Police spend thousands repairing new cruisers

August 2, 2010


San Luis Obispo police have spent $37,434 in seven months repairing and maintaining 10 high speed police cruisers, causing some to question if the Dodge Chargers are prone to malfunctions, or are the breakdowns the result of poor care and maintenance.

Police insiders contend that the new fleet of Dodge Chargers has been plagued with repair issues, including brake problems, two blown engines and a broken transmission at an average monthly cost of $535 per car during the past seven months.

The city purchased the 10 cars, a combination of 2008 and 2009 models, for $327,600. Since then, city and private mechanics have completed 323 work orders at a cost of $87,772, said Jay Walter, San Luis Obispo Public Works Director.

“Brakes have not been a problem other than normal wear of pads and rotors used on a pursuit vehicle of this type,” Walter added.

According to Police Fleet Manager, Chrysler has some of the best braking performance available, but expensive to maintain. The factory brake pads are notorious for wearing out after every 6,000 to 8,000 miles on some of the fleets.

Arroyo Grande Police Chief Steven Annibali elected to replace the standard high performance feature with longer lasting brakes shortly after he leased nine 2008 Dodge Chargers.

Annibali said he loves the Chargers and has had very few problems.

“It is all about the care and maintenance of the cars,” Annibali said. “If I find damage on a car, somebody is going to hear about it. It is the biggest single asset we have.”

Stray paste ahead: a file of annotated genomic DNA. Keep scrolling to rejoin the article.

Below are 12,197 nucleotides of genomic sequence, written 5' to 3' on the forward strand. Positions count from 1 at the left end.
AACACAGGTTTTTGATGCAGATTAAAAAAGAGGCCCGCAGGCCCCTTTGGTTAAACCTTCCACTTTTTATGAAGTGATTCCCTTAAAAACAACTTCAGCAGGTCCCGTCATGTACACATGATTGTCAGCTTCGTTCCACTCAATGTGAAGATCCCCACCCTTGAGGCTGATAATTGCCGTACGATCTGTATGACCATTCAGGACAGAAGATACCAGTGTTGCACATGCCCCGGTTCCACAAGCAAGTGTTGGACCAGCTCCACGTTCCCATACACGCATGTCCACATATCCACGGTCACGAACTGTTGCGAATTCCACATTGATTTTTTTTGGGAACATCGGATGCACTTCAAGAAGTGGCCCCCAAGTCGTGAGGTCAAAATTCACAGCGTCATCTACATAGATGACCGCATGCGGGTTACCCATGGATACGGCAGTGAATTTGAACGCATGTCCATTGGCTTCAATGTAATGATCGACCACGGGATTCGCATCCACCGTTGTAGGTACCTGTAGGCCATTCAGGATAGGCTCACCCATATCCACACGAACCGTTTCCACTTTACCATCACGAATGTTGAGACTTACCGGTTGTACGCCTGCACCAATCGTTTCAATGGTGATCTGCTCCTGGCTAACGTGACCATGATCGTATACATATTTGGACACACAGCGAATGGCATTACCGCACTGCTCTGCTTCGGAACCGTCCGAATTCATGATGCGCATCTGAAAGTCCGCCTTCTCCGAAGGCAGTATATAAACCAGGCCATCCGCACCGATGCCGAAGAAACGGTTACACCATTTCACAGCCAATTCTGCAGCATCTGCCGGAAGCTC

Instead of purchasing the cruisers, Annibali elected to lease his fleet.

Municipal leases require no down payments, no mileage penalties, include repair warranties and allow the department to purchase the cruisers for $1 a car at the end of a four year lease.

The department leases each car for $630 a month. During the first seven months of 2010, monthly maintenance costs ran an average of $59.25 per car, Annibali said.

Arroyo Grande spends approximately $789 a month month for leasing, repairing and maintaining each police Charger.

In comparison, San Luis Obispo spends approximately $1,217 per Charger each month. (Amounts are based on the departments’ 2010 repair and maintenance costs, lease and purchase prices and four years of use. Police departments generally purchase a new fleet every three to four years.)

To get the highest possible resale price, Arroyo Grande decided to put a vinyl wrap with a police logo on the front doors which eliminates the requirement to repaint the cars upon resale.

When it is time to sell the cruiser, they will peel off the wrap and buff out the car. They expect to receive $3,600 for each car.

In contrast, San Luis Obispo cruisers will require a new paint job when the cars are sold and as such are not expected to receive as high a price.

In the past, San Luis Police drove Ford Crown Victorias, the same vehicles Paso Robles city officials chose to purchase in 2008 and 2009. Though the vehicles are the same age as the San Luis Obispo’s fleet, repair and maintenance costs run an average of $250 per car, less than half of what San Luis Obispo spends.